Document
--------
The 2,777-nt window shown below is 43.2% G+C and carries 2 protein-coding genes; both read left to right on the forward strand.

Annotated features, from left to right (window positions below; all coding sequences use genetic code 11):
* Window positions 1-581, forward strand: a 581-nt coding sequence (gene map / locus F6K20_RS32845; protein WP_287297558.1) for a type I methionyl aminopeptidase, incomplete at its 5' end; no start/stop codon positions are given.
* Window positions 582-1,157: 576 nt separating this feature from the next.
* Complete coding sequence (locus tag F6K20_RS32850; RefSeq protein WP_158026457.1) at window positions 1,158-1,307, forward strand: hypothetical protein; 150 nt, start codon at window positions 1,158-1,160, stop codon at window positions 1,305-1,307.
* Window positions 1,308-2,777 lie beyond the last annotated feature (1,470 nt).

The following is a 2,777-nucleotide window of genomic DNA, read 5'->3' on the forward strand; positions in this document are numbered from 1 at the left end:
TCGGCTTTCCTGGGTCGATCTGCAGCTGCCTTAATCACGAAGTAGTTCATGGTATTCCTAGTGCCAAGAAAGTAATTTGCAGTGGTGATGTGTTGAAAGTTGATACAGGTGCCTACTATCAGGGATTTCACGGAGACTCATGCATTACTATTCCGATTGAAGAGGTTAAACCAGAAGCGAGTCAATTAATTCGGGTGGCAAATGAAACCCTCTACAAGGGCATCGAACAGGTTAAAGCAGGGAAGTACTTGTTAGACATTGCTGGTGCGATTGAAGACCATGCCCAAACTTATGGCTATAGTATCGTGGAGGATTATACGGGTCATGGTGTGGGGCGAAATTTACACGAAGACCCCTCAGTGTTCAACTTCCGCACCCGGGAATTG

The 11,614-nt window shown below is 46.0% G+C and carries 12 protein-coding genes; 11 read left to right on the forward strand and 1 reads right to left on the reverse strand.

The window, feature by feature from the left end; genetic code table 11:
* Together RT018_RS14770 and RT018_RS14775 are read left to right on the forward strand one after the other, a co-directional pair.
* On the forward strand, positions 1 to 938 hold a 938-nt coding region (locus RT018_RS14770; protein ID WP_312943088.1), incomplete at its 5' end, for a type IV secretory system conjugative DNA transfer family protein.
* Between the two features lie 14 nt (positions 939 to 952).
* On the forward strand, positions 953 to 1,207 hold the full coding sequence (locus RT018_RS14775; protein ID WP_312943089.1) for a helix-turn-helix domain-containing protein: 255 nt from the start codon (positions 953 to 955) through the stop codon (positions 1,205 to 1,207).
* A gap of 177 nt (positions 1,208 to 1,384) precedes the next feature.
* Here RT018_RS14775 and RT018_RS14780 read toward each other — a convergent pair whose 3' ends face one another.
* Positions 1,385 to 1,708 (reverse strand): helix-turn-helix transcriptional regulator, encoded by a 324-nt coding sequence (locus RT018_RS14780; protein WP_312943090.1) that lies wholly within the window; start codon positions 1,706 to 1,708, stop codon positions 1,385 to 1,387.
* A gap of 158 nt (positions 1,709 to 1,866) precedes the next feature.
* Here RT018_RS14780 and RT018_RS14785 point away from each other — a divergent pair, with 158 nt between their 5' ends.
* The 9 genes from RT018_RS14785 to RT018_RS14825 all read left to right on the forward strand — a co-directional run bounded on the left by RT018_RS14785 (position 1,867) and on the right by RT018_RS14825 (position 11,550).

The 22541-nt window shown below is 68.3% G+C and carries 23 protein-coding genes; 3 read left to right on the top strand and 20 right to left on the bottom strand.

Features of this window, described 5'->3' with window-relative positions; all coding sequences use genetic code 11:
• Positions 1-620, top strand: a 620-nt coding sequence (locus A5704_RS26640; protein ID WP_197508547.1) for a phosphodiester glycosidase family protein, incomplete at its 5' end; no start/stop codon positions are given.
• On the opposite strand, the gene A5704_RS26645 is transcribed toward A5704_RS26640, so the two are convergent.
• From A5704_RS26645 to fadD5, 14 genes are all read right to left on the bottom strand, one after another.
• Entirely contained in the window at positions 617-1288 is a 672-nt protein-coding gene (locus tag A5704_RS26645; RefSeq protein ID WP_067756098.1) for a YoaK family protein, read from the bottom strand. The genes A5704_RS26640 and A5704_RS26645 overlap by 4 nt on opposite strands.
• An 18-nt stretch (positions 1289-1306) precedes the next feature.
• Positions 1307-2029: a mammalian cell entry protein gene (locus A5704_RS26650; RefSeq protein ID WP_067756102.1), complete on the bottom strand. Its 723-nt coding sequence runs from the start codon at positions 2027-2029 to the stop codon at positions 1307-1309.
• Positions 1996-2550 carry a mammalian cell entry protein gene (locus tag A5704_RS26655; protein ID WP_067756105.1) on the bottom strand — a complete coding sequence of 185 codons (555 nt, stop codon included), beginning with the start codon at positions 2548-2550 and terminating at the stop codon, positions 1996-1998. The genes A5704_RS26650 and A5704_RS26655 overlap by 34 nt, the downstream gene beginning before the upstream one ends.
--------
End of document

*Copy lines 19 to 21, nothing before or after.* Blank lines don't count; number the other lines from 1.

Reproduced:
* Here RT018_RS14780 and RT018_RS14785 point away from each other — a divergent pair, with 158 nt between their 5' ends.
* The 9 genes from RT018_RS14785 to RT018_RS14825 all read left to right on the forward strand — a co-directional run bounded on the left by RT018_RS14785 (position 1,867) and on the right by RT018_RS14825 (position 11,550).

The 22541-nt window shown below is 68.3% G+C and carries 23 protein-coding genes; 3 read left to right on the top strand and 20 right to left on the bottom strand.